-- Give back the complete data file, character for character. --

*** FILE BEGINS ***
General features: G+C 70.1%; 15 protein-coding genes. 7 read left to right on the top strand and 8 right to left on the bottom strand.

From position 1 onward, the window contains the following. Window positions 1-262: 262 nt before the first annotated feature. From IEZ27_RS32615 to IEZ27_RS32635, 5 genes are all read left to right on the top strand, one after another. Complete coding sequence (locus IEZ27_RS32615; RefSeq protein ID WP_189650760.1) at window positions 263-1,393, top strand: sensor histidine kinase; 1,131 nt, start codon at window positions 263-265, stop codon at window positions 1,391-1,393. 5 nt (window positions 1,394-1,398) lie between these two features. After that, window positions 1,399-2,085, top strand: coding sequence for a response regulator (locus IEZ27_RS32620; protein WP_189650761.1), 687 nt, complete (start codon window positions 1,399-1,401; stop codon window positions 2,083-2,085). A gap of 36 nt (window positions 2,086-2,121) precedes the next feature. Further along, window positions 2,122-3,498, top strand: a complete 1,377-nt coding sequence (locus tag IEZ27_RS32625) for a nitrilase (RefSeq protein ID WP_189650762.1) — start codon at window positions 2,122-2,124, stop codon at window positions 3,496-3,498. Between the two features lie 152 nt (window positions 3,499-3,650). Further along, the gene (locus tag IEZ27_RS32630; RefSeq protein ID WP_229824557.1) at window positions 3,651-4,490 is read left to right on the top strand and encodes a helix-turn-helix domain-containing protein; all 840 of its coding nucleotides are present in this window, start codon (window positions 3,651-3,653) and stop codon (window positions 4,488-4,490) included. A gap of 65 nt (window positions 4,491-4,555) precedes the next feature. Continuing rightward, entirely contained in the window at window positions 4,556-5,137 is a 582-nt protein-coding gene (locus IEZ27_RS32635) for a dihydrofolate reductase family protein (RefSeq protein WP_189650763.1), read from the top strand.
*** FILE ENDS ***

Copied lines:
General features: G+C 70.1%; 15 protein-coding genes. 7 read left to right on the top strand and 8 right to left on the bottom strand.

From position 1 onward, the window contains the following. Window positions 1-262: 262 nt before the first annotated feature. From IEZ27_RS32615 to IEZ27_RS32635, 5 genes are all read left to right on the top strand, one after another. Complete coding sequence (locus IEZ27_RS32615; RefSeq protein ID WP_189650760.1) at window positions 263-1,393, top strand: sensor histidine kinase; 1,131 nt, start codon at window positions 263-265, stop codon at window positions 1,391-1,393. 5 nt (window positions 1,394-1,398) lie between these two features. After that, window positions 1,399-2,085, top strand: coding sequence for a response regulator (locus IEZ27_RS32620; protein WP_189650761.1), 687 nt, complete (start codon window positions 1,399-1,401; stop codon window positions 2,083-2,085). A gap of 36 nt (window positions 2,086-2,121) precedes the next feature. Further along, window positions 2,122-3,498, top strand: a complete 1,377-nt coding sequence (locus tag IEZ27_RS32625) for a nitrilase (RefSeq protein ID WP_189650762.1) — start codon at window positions 2,122-2,124, stop codon at window positions 3,496-3,498. Between the two features lie 152 nt (window positions 3,499-3,650). Further along, the gene (locus tag IEZ27_RS32630; RefSeq protein ID WP_229824557.1) at window positions 3,651-4,490 is read left to right on the top strand and encodes a helix-turn-helix domain-containing protein; all 840 of its coding nucleotides are present in this window, start codon (window positions 3,651-3,653) and stop codon (window positions 4,488-4,490) included. A gap of 65 nt (window positions 4,491-4,555) precedes the next feature. Continuing rightward, entirely contained in the window at window positions 4,556-5,137 is a 582-nt protein-coding gene (locus IEZ27_RS32635) for a dihydrofolate reductase family protein (RefSeq protein WP_189650763.1), read from the top strand.